Opioid Epidemic and Rise in Hepatitis
What is it?
Widespread misuse and abuse of opioid pain medication and heroin. Misuse and abuse of opioids can lead to overdose and even death.
Public Health Risk
Increased risk of addiction, increased risk of criminal behavior, increased risk of spread of disease (i.e. Hepatitis C and HIV), increased risk of overdose, increased risk of death
Hep B: Liver disease. Caused by contact with Hep B Virus in bodily fluids (i.e. blood, semen), sharing needles and other drug injection equipment, through childbirth from the mother to child, and through sharing personal hygiene products (i.e. razors and toothbrushes). Symptoms include: fever, pain in the stomach, dark colored pee, joint pain, and jaundice (yellowish skin and eyes)
Prevent contraction of Hep B through vaccination, safe needle use, and personal hygiene tools (don’t share)
Hep C: Liver disease. Caused by contact with Hep C Virus in bodily fluids (i.e. blood, semen), sharing needles and other drug injection equipment, through blood transfusions and organ transplants prior to 1992, tattoos and body piercings in non-sterile environments, sharing personal hygiene products (i.e. razors and toothbrushes)
Prevent contraction of Hep C through safe needle use, personal hygiene tools (don’t share), and sterile body piercing and tattooing environments.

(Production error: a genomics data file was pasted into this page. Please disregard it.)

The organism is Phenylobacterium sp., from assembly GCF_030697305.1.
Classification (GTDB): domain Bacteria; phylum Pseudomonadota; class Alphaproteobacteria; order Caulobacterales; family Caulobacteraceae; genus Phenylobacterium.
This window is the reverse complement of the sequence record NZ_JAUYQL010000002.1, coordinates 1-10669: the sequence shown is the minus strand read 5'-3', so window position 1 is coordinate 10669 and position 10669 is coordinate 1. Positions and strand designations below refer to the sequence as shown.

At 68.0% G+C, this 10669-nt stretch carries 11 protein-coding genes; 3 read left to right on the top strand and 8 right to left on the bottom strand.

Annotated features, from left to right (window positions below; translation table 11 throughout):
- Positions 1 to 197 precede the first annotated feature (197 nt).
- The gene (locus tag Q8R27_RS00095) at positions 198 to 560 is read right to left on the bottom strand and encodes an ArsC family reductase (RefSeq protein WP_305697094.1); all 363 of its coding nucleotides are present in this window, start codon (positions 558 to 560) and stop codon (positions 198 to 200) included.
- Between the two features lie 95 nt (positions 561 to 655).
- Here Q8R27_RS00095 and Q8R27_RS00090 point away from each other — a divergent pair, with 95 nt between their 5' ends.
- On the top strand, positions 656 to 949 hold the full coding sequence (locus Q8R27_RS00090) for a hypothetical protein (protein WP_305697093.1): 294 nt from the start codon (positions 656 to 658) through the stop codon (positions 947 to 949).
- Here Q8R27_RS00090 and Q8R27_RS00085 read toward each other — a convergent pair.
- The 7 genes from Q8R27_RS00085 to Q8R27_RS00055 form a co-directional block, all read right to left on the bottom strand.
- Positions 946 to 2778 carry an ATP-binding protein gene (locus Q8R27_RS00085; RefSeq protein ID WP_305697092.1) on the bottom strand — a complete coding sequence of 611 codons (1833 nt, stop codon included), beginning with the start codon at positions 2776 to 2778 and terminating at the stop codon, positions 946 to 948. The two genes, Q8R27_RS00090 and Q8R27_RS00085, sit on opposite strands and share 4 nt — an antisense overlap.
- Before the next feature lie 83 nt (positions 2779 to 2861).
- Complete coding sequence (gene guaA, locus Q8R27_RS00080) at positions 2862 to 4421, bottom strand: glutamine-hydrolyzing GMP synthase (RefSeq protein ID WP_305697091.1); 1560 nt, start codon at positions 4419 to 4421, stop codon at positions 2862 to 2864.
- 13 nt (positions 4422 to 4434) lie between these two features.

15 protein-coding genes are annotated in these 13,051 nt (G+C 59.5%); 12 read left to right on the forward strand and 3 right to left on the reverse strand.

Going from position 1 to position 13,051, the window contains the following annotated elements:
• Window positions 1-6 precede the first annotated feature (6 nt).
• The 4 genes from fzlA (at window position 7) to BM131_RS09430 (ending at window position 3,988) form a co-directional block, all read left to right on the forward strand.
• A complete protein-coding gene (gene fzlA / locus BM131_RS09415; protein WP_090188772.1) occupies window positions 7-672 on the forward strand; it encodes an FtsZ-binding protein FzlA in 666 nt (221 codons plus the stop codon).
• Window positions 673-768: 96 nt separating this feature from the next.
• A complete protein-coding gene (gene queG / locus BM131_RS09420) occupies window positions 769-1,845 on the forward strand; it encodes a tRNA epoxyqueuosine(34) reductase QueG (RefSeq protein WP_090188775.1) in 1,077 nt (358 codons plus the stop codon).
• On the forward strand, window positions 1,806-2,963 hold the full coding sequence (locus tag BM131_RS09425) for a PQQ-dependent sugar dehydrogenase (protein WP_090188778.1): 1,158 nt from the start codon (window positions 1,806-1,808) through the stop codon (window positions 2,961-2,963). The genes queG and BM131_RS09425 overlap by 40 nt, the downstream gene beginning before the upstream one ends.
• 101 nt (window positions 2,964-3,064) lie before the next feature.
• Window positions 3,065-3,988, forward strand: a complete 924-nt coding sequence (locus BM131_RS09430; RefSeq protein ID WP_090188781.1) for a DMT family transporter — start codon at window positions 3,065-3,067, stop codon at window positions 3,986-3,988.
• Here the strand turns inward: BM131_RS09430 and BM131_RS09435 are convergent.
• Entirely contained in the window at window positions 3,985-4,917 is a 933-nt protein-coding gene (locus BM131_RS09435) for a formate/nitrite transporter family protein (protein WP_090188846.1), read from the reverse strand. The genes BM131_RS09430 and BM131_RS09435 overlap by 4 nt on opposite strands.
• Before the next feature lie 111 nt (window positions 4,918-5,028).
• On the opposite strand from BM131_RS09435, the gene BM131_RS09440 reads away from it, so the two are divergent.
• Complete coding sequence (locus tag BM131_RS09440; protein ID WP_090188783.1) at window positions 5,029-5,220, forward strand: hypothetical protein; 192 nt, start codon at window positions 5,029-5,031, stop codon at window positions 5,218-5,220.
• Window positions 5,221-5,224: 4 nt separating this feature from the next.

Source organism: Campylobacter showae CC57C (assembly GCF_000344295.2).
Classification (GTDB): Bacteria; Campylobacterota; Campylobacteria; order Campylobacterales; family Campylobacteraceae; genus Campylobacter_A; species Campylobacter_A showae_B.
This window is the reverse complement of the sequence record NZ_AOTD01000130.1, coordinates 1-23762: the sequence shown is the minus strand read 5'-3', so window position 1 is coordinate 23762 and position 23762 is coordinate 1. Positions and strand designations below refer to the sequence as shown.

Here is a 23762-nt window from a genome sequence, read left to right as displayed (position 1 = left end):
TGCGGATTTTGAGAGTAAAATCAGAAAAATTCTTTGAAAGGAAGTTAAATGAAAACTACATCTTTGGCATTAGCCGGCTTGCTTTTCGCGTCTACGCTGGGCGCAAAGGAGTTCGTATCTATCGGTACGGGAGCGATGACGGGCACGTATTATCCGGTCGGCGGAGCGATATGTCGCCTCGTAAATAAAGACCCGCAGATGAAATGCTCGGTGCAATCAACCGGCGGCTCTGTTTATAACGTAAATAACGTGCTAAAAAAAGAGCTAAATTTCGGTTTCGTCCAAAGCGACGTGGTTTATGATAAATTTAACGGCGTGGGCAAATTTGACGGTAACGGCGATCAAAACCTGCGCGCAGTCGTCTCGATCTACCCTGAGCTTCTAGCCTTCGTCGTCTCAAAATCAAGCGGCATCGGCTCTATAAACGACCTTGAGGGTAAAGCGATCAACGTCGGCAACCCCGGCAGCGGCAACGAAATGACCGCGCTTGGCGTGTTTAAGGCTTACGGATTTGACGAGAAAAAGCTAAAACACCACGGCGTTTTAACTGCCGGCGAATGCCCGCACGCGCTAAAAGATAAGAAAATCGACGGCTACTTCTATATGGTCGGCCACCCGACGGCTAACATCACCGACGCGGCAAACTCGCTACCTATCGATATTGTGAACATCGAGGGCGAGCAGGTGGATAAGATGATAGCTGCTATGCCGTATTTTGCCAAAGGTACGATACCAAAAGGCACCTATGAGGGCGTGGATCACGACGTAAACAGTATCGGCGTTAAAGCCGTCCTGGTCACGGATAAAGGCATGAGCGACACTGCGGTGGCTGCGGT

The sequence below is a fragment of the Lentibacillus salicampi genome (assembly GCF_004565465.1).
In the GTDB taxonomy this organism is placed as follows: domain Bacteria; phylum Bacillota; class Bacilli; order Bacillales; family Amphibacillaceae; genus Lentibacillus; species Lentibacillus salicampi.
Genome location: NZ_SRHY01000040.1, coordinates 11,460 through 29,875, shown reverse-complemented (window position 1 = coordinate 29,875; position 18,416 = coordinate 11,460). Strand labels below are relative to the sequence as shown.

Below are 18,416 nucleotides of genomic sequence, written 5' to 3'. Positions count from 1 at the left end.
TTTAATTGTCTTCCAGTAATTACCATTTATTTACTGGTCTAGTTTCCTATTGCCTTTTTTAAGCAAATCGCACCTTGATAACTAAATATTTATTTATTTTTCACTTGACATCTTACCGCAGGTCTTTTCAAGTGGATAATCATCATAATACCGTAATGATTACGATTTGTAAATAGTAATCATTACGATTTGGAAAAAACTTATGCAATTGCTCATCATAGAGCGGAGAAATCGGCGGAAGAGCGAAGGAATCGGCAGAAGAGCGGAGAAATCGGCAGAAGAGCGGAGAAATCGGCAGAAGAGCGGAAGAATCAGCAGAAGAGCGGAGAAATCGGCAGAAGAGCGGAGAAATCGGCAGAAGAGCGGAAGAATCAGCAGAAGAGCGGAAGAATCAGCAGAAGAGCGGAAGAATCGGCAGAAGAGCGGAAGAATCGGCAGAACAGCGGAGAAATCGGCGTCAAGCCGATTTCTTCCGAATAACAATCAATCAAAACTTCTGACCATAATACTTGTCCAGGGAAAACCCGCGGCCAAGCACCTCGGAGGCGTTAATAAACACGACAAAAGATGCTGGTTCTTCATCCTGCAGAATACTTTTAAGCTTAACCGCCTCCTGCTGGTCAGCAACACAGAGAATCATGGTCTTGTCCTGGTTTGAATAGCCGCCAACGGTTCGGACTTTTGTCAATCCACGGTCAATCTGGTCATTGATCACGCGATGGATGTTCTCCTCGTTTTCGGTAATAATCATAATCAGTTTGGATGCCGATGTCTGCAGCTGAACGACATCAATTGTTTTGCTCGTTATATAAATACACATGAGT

Local Information & Data
In 2016, 33 Rock County residents died of an opioid involved death
The opioid overdose death rate has been steadily increasing. In 2016, the rate was 20.3 opioid overdose deaths per 100,000 people in the population, or 1 out of every 4,900 people.
On average in 2016, 78.2 prescription of opioids were prescribed per 100 people (People may receive more than one prescription).
What Can We Do About It
The public health department and the citizens of Rock County can work towards preventing the initial use of opioids. If possible, always ask about an opioid alternative. Whether you’re managing chronic pain, anticipating an upcoming surgery, or have an injury that requires pain management, opioids should be considered as a last resort.
We advise that you never take a prescription medication that is not specifically written for you and to encourage the people around you to do the same. If you have an opioid prescription, we recommend that you get a lock box to help keep family members and others safe. If possible, attend a community Narcan training to learn how to reverse an opioid overdose with the life-saving drug, Narcan.
To reduce the spread of disease, we recommend that needles and equipment be discarded after one use, in a container that others cannot easily access. Make an effort to sterilize everything, every time for maximum protection.
For more information about Hepatitis C testing and needle exchange call ARCW-Beloit: 608-364-4027